While I was pregnant with our first daughter, I was so sure the man I’d chosen to marry was going to make the best possible dad; I knew it, that’s why I chose him. But then something happened for a while that was completely unexpected – my husband and baby were not bonding, and the disconnect was worrying. I was becoming the default parent, and I was beginning to resent it. So what do you do when the man you love isn’t immediately floored by love for his baby? How can you fix it when your baby’s father doesn’t want to be involved? At least not as much as you’d hope.
Thankfully my husband and I came out the other side, and it wasn’t too long before he was exactly the type of daddy I always knew he would be.
So I thought I’d talk about how we found ourselves in that difficult situation, and how we were able to overcome it, in hopes it may help somebody else.
Because I feel sure this is something which affects many – at least initially. In fact, I’m going to go out on a limb and straight out presume I’m right. That’s a pretty big presumption to make of other people’s relationships, but that’s how prevalent I believe this issue is.
Certainly I’ve heard whisperings from friends which support my theory, and sometimes I’ve heard more than that too… (You know, like those times you inadvertently witness a couple having ‘banter’ which clearly goes far, far deeper than the humour they imagine they’re displaying through gritted teeth. Yep, you know exactly who I’m talking about because it’s all too common a scenario.)
I’m referring to the fact that very often there tends to be a default parent in the family, and I’m totally confident more than 50% of readers will agree. Right?
Primary Caregiver vs Default Parent
As a blogger, I come across frequent stories of work-at-home dad bloggers subject to not only looks of surprise, but outright sexist rubbish about how they shouldn’t be in sole charge of their, erm, charge. This is ignorant, old-fashioned, and frankly ridiculous. For whatever reason, those families have made the decision for mum to be out at work and dad to be the primary caregiver during mum’s working hours. Granted, even in this day and age it’s considered an ‘unusual’ setup – but I think it’s fantastic and I wholeheartedly promote this equality.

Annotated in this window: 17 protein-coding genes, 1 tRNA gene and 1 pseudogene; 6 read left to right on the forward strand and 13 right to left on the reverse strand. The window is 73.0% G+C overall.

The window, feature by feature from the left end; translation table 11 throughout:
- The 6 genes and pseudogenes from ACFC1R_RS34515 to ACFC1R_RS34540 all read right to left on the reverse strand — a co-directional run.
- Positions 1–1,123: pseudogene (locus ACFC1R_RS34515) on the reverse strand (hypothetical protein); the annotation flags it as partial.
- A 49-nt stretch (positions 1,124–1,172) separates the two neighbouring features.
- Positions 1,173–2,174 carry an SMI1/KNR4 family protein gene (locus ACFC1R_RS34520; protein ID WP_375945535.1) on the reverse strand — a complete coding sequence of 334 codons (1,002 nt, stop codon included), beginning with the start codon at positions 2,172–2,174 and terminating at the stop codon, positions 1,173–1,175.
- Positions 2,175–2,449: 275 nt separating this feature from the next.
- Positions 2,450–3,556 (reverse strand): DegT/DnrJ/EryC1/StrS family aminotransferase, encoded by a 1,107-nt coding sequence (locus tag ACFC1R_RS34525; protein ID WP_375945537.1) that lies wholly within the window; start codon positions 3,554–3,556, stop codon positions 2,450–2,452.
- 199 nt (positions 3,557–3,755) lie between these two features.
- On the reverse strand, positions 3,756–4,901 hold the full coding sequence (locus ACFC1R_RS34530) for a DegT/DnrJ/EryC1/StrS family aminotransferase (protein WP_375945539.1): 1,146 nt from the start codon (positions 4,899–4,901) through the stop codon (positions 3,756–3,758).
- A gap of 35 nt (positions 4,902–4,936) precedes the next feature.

My point? Only that I’m at pains to make clear either parent can fall into the default role I’m describing.
I’d suggest it’s more often than not mum, based on the fact that she is the one spending the majority of time looking after the littlies – in most cases. Of course, if dad is the one at home, it’s more than possible it could be him to whom this role falls. And equally, if mum is still breastfeeding, then that could prove to be a natural pull back in her direction.
I think I’m aware of one full-time working dad who has assumed this part, though I imagine it’s rare. (Happy to be contradicted in this case.)
So, what exactly does this ‘role’ entail, and how does it befall one parent over the other?
What is a Default Parent?
Firstly, I should say that ‘befall’ is entirely subjective, because actually, it can make the passive (for want of a better word) parent feel inadequate or even jealous; it’s not always about them failing to step up – though of course it may be. In which case – mum or dad – it’s time to get on board and shoulder your share of responsibility.
I’m talking specifically about the fact that all too often when there’s a new baby, one parent ends up playing the part of main carer – even when both parents are around.
The Problem With Having a Default Parent
For us, what started as a natural arrangement, overtime became a habit which was sabotaging the opportunity for my husband and daughter to bond. And alongside that another issue was developing: I began to resent my role as the default parent – I wanted some help!